If an employee believes they are particularly vulnerable to COVID-19, telework should be considered and used if possible, and the employee should contact their supervisor to pursue this work arrangement. If telework is not possible, then the employee should contact their supervisor. A leave request under these conditions may be determined necessary if other work arrangements are not feasible.

CDC High Risk Guidelines

Managers should take a flexible approach when an employee expresses concern about being in the workplace due to possible exposure to COVID-19. Managers should listen to employee concerns and implement a telework arrangement if operationally feasible. On a long-term basis, the employee should follow the process to request telework as a reasonable workplace accommodation, if possible. If the employee cannot telework then the manager should consult with Human Resources.

You can anticipate that other employees may have heard about, or suspect that, someone is out sick with the COVID-19 related illness, and may be concerned about it. You should inform fellow employees of their possible exposure to COVID-19 in the workplace and acknowledge that there is an individual who has tested positive for COVID-19, without identifying the individual. You may also inform employees that an assessment will be undertaken to determine if there is indication for quarantine or further notifications as a precautionary measure.

In the meantime, you should send home any potentially exposed employees (as described in Potential Exposure to Coronavirus) and instruct them to complete the COVID-19 Self-Reporting Form and to follow the Self-Quarantine protocols. Inform them that they will need to be approved before they can return to campus as detailed in Completion of Self-Quarantine/Isolation. See COVID-19 Diagnosis/Symptoms Protocols for list of steps to follow.

A suspected but unconfirmed case of COVID-19 should be treated the same as a confirmed case. You should follow the COVID-19 Diagnosis/Symptoms Protocols.  

Since a fever above 100.0 degrees is a possible Coronavirus Symptom, you should advise the employee to stay home and follow the guidance in What to Do If I’m Sick. The employee should also submit the COVID-19 Self-Reporting Form and commence the Self-Quarantine/Isolation protocols. See COVID-19 Diagnosis/Symptoms Protocols for list of steps to follow.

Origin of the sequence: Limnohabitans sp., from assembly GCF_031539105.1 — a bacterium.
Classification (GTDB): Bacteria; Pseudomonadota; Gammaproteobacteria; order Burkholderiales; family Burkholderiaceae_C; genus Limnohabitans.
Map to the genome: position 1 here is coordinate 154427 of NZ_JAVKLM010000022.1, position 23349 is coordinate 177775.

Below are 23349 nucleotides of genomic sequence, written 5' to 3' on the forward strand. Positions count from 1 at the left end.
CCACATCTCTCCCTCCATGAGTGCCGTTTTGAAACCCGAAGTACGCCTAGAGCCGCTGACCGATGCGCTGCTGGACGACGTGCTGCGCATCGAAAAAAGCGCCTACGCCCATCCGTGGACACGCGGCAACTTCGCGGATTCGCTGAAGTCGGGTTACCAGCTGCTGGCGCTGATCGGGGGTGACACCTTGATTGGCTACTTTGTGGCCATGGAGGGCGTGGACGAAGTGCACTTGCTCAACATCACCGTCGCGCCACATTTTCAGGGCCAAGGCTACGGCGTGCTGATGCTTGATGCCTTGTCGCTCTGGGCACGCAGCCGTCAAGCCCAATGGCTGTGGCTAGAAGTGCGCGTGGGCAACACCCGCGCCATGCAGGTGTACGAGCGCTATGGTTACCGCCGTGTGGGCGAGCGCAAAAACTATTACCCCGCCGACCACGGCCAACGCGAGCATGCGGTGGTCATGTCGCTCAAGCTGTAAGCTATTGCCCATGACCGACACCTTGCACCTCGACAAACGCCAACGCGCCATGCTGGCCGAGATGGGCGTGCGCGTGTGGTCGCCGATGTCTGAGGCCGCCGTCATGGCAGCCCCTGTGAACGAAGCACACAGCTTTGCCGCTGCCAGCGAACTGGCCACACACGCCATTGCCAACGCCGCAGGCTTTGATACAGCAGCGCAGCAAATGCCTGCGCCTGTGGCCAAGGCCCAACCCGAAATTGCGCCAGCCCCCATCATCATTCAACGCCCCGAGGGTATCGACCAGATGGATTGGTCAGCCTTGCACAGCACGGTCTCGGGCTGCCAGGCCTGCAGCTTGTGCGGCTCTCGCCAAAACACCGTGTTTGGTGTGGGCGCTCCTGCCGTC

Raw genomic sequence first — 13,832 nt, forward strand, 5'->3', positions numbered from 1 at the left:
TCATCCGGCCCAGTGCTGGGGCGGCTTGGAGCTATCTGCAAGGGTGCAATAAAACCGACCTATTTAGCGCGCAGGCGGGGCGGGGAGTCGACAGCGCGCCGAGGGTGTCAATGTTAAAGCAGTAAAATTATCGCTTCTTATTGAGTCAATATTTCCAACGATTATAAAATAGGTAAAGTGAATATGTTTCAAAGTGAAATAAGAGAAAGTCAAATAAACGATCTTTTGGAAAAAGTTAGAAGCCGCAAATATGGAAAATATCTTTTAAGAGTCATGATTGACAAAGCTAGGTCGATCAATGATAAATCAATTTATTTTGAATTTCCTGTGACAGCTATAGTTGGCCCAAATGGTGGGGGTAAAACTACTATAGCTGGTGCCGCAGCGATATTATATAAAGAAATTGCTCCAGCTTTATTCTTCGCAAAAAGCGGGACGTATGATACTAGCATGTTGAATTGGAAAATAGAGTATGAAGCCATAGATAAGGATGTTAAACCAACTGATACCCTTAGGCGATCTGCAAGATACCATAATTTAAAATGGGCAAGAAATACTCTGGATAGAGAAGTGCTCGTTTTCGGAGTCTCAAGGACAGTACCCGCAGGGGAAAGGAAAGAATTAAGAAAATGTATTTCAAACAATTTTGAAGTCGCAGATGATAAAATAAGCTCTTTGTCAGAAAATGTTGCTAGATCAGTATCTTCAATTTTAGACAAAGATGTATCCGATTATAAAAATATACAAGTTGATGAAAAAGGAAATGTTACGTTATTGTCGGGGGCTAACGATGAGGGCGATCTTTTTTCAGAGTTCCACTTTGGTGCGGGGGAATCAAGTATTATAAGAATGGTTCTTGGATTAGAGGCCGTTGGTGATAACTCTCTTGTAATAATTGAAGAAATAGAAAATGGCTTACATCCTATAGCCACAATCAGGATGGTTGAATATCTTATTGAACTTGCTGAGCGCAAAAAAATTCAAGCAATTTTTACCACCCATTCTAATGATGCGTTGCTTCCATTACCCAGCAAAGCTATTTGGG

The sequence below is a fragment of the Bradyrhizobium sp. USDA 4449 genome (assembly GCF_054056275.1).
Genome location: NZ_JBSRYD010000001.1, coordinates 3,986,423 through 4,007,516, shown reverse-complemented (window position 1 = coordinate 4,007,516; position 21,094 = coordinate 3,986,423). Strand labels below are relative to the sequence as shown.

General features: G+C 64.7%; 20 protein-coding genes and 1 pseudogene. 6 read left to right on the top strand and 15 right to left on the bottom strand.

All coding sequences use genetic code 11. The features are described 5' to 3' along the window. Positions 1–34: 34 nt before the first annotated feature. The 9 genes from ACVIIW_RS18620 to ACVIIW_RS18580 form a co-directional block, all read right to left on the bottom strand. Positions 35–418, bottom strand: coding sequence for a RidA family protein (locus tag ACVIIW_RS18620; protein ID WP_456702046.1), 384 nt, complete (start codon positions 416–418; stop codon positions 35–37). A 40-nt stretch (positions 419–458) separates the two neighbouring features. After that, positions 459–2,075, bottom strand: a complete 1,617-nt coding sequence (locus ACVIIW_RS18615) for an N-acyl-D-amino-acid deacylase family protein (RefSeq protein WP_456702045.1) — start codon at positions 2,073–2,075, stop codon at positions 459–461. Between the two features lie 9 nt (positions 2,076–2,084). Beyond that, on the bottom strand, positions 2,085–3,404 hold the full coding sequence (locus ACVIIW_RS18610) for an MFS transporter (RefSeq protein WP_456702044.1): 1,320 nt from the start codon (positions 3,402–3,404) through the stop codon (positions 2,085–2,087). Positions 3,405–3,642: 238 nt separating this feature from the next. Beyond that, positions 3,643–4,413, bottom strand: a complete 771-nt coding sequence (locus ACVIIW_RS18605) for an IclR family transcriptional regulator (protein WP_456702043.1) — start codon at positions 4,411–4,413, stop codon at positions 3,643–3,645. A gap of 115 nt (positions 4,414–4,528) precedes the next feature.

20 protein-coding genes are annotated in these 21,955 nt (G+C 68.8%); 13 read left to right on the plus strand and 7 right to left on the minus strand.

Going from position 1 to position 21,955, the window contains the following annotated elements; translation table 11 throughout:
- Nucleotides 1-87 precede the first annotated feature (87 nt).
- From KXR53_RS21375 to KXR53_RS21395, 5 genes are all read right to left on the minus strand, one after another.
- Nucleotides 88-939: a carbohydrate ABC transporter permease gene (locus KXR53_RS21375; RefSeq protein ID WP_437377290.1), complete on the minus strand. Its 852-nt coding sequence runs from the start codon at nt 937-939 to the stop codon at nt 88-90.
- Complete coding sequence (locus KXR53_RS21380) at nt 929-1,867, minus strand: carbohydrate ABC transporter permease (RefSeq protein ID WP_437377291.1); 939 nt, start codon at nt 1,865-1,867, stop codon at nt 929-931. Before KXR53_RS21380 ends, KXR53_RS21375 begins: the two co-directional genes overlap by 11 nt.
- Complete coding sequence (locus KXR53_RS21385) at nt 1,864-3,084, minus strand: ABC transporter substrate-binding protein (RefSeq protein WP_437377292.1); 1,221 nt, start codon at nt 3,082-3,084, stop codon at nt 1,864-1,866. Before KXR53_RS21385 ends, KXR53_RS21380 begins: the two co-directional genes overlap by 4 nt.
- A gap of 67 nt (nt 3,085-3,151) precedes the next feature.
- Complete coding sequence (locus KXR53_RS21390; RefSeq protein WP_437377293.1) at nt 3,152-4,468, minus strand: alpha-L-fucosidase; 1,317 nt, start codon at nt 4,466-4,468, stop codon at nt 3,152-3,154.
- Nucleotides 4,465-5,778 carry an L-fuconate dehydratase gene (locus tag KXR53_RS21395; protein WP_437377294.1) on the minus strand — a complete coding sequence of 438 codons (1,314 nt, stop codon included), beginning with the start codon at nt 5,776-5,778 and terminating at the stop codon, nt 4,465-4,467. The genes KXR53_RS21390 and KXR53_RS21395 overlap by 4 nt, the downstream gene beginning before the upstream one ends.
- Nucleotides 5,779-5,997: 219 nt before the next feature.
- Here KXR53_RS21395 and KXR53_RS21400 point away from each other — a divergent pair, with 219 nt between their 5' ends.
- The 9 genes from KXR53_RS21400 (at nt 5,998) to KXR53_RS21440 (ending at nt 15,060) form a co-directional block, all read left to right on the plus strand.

The EEOC has confirmed that a supervisor can inquire into an employee’s symptoms, even if such questions are disability-related, as you would be considered to have a "reasonable belief based on objective evidence that the severe form of pandemic influenza poses a direct threat." Inquiries into an employee’s symptoms should attempt to distinguish the symptoms of COVID-19 from the common cold and the seasonal flu.

It is important to remember that you must maintain all information about employee illness as a confidential medical record in compliance with the ADA.

If you have been in self-quarantine or self-isolation, you will not be allowed to return to work until you receive written approval to return to campus. To be considered, at least 3 days (72 hours) must have passed since recovery (defined as resolution of fever without the use of fever-reducing medications) and improvement in respiratory symptoms (e.g., cough, shortness of breath) and at least 10 days have passed since symptoms first appeared. See Completion of Self-Quarantine/Isolation for further information.

No, individuals with confirmed cases of COVID-19 will not be identified in order to maintain confidentiality.